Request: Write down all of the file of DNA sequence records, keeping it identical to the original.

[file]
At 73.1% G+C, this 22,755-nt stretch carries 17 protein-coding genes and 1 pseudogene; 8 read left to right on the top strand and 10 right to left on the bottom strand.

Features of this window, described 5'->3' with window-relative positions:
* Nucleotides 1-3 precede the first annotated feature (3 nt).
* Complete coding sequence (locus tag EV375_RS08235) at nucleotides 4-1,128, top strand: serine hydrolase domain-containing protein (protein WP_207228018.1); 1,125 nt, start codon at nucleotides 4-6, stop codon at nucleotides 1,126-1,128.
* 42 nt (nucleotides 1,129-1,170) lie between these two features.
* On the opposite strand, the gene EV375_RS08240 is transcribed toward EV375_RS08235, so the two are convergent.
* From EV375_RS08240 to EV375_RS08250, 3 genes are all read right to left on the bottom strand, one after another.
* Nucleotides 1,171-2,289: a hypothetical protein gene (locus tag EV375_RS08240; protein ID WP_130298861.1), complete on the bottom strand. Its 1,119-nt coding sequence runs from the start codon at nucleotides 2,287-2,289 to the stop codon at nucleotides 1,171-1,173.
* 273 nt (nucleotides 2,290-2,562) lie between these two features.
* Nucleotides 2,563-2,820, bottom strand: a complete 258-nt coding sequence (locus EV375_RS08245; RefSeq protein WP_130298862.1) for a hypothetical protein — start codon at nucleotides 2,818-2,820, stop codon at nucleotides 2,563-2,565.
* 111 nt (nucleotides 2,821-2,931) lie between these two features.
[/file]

At 73.1% G+C, this 22,755-nt stretch carries 17 protein-coding genes and 1 pseudogene; 8 read left to right on the top strand and 10 right to left on the bottom strand.

Features of this window, described 5'->3' with window-relative positions:
* Nucleotides 1-3 precede the first annotated feature (3 nt).
* Complete coding sequence (locus tag EV375_RS08235) at nucleotides 4-1,128, top strand: serine hydrolase domain-containing protein (protein WP_207228018.1); 1,125 nt, start codon at nucleotides 4-6, stop codon at nucleotides 1,126-1,128.
* 42 nt (nucleotides 1,129-1,170) lie between these two features.
* On the opposite strand, the gene EV375_RS08240 is transcribed toward EV375_RS08235, so the two are convergent.
* From EV375_RS08240 to EV375_RS08250, 3 genes are all read right to left on the bottom strand, one after another.
* Nucleotides 1,171-2,289: a hypothetical protein gene (locus tag EV375_RS08240; protein ID WP_130298861.1), complete on the bottom strand. Its 1,119-nt coding sequence runs from the start codon at nucleotides 2,287-2,289 to the stop codon at nucleotides 1,171-1,173.
* 273 nt (nucleotides 2,290-2,562) lie between these two features.
* Nucleotides 2,563-2,820, bottom strand: a complete 258-nt coding sequence (locus EV375_RS08245; RefSeq protein WP_130298862.1) for a hypothetical protein — start codon at nucleotides 2,818-2,820, stop codon at nucleotides 2,563-2,565.
* 111 nt (nucleotides 2,821-2,931) lie between these two features.